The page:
Once again there is damage to parts of the ancient city of Pompeii, this time a supporting beam collapsed bringing part of the roof of the Villa of Mysteries with it.
The body that maintains the site has been criticised frequently for not doing sufficient to maintain the excavated areas of the city.
|Decoration in the Villa of Mysteries|
|Villa of Mysteries|
When I visited Pompeii in 2007 my guide, despite the fact that he earns his living from taking tourists around the city, wanted the number of tourists limited and for no further excavations to take place. The House of Julia Felix was at that time closed to visitors, due so our guide believed to structural issues. Our guide wanted the buildings in the Regio III, IV and V covered up. Exposure to the elements, pollution, erosion, tourism and poor methods of excavation and reconstruction over the years have increased the chance of collapse.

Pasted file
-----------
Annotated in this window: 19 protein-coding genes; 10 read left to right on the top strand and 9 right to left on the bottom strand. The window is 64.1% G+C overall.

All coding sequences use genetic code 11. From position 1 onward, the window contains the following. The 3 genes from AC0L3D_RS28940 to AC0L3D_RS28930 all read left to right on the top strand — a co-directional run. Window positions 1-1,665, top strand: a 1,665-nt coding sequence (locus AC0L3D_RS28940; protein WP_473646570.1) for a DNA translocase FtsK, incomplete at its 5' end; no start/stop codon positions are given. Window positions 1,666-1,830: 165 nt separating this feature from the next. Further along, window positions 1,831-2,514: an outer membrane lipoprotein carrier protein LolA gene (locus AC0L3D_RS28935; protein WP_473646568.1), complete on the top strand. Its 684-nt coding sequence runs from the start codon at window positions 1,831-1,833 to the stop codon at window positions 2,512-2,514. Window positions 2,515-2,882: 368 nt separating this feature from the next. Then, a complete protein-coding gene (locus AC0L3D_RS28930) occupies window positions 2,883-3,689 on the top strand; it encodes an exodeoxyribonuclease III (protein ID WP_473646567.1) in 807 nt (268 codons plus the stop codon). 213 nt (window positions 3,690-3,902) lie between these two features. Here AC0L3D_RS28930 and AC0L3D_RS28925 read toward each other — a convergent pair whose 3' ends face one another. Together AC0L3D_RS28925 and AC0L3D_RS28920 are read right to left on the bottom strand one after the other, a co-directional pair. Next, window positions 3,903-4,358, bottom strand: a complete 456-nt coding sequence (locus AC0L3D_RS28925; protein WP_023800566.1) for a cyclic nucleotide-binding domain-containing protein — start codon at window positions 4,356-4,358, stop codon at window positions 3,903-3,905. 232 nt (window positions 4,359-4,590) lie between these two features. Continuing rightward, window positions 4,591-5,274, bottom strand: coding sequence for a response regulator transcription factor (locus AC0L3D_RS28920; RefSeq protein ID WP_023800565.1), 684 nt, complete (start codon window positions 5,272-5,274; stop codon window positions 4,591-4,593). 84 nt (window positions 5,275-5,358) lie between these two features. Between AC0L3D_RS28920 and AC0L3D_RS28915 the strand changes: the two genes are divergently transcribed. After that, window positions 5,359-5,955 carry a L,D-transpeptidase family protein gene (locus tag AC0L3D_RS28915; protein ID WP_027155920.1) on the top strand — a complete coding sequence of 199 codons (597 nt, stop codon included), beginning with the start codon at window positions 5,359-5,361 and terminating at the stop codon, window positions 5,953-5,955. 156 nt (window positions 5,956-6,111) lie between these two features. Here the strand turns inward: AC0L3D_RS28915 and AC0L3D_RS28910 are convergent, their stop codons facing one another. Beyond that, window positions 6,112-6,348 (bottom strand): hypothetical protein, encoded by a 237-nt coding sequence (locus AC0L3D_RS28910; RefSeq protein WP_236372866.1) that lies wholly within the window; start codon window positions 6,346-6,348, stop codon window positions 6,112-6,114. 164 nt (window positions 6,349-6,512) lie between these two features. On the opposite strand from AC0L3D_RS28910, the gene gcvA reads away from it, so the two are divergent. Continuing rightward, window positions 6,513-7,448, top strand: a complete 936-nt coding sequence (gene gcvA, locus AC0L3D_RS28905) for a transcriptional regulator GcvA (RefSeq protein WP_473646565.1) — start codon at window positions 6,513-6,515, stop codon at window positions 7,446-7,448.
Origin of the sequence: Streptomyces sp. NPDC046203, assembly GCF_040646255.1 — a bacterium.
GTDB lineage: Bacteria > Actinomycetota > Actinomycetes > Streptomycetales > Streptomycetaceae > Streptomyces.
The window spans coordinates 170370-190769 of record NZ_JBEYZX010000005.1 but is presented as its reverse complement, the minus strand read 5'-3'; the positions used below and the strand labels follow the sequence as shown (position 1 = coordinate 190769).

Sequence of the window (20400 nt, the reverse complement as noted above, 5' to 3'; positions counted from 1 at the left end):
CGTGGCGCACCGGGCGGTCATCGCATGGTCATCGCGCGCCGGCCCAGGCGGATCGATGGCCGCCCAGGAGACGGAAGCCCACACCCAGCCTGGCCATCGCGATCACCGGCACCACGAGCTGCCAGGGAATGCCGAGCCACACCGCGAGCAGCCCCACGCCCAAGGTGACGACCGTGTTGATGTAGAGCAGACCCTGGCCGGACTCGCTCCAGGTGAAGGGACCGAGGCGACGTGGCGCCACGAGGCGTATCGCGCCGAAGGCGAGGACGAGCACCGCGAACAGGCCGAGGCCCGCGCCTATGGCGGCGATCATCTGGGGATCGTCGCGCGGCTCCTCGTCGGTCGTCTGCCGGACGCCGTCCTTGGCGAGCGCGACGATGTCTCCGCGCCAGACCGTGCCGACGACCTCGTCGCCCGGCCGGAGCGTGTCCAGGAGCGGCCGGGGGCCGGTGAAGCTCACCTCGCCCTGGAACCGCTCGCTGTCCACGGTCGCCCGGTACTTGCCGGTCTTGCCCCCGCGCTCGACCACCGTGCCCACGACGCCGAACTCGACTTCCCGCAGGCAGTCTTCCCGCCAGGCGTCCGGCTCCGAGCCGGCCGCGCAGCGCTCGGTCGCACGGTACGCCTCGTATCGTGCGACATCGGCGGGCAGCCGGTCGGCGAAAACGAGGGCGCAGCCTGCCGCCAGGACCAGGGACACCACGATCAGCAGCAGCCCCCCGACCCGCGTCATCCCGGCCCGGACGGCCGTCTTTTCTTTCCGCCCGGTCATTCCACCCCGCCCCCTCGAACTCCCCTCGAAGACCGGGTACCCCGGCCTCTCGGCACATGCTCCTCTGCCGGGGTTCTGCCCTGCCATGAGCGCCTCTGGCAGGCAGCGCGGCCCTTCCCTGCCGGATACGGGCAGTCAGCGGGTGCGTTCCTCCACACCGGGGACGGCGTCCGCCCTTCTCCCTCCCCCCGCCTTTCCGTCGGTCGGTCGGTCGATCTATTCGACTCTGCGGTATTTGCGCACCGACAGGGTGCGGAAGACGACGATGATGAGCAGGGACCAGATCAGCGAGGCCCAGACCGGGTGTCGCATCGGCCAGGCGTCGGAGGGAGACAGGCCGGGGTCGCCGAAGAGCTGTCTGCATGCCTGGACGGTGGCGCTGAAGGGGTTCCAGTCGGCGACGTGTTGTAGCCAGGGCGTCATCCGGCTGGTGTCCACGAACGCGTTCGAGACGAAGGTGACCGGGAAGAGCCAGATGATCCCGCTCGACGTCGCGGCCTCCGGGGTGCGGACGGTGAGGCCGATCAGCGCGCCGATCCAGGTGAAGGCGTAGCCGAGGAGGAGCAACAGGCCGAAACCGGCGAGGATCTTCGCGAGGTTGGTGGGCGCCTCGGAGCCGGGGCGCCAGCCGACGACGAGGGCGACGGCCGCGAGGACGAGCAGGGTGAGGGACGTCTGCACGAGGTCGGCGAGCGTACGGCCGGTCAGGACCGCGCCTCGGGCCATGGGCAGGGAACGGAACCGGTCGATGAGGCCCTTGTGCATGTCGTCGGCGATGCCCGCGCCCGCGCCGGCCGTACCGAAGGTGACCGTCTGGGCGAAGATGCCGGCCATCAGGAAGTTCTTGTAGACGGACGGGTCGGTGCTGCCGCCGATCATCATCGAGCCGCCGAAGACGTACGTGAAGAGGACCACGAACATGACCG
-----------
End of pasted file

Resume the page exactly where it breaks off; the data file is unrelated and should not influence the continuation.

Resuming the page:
Earthquakes are not uncommon in that area of Italy and collapse would not be beyond the realms of possibility. Our guide was for conservation to take precedence over tourism.. However, funding never matched the need, and the rate of deterioration was always increasing. Whilst tourism is a contributory factor to the site’s deterioration, it is also a large source of funding for conservation. As it is less than a third of the buildings available for public viewing in the 1960s are open today. Tourism is also the driving force of the modern town of Pompei. How does one balance the books between tourism, history and culture, preservation and conservation? It is not going to be an easy equation to solve.
|Street in Pompeii|